While such attacks are abominable, what is truly striking is the sheer formalism of the arguments for the defence. Reluctant to get into too much detail about the rights and wrongs of their behaviour, MPs have gone straight for the last resort, entrenching themselves behind a bulwark of parliamentary “legitimacy” in order to admonish the PAH: “we are the rightful representatives of the people” and “you have transgressed a limit”. Truth be told, the PAH has not transgressed a limit, but they have certainly pointed to it. This “we” is adamantly impersonal, the abstract remainder of a long-broken pact, this “you” stands in front of the overwhelming majority of the population.
When a government can offer no other proof of its legitimacy than the fact that they have been voted in, they unwittingly point the finger to the very mechanisms that allow for such an aberration. The PAH - this unlikely alliance of activists and mortgage-holders - has managed to get to the root of the problem in record time. Playing by the current rules, “whoever wins, we lose”, nothing short of a radical reconfiguration of the current system will ever suffice. While the enormity of the task is daunting, the PAH has offered an object lesson on hope: “no, they don’t want it to happen”, but “yes, we can”.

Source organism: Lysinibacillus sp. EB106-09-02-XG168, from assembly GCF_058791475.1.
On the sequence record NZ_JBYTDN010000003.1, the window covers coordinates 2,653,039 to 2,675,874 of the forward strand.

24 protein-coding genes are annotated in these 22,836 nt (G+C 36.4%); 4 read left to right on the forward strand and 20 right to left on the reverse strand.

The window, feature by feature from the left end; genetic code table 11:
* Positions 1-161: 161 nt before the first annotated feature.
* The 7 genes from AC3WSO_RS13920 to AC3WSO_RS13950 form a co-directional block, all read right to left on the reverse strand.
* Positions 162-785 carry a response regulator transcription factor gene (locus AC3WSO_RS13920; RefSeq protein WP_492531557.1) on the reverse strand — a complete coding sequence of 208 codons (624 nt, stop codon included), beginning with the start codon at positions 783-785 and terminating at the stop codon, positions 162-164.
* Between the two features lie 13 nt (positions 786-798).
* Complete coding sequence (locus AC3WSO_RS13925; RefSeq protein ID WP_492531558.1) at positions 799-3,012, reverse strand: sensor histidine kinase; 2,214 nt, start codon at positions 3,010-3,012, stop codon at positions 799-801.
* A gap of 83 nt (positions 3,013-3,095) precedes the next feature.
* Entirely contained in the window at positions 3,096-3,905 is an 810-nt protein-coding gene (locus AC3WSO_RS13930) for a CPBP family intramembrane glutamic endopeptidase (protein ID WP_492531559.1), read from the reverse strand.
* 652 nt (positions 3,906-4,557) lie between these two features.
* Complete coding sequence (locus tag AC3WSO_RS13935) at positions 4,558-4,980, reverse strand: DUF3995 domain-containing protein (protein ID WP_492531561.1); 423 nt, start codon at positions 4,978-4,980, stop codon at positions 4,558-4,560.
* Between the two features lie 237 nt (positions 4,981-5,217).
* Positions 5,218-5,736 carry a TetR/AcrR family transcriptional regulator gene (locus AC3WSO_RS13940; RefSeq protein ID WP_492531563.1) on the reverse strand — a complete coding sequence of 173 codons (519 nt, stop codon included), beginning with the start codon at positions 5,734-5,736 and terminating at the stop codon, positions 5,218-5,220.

3 This has had the inevitable side-effect of forcing thousands to rely on hand-outs, NGOs and state support. Unsurprisingly, local authorities have been quick to lend their support to the PAH, raising their voice against current laws and in some cases, using their legal powers to stop evictions.
4 In a stagnant housing market, with houses which had been exorbitantly overpriced by the banks themselves, lenders are frequently using a loophole to avoid going that far, using proxy companies to bid for the homes they are repossessing at below 60% of their value.
7 They include absolutely no violence, no insults, and utmost respect and concern for the welfare of any children that might be present.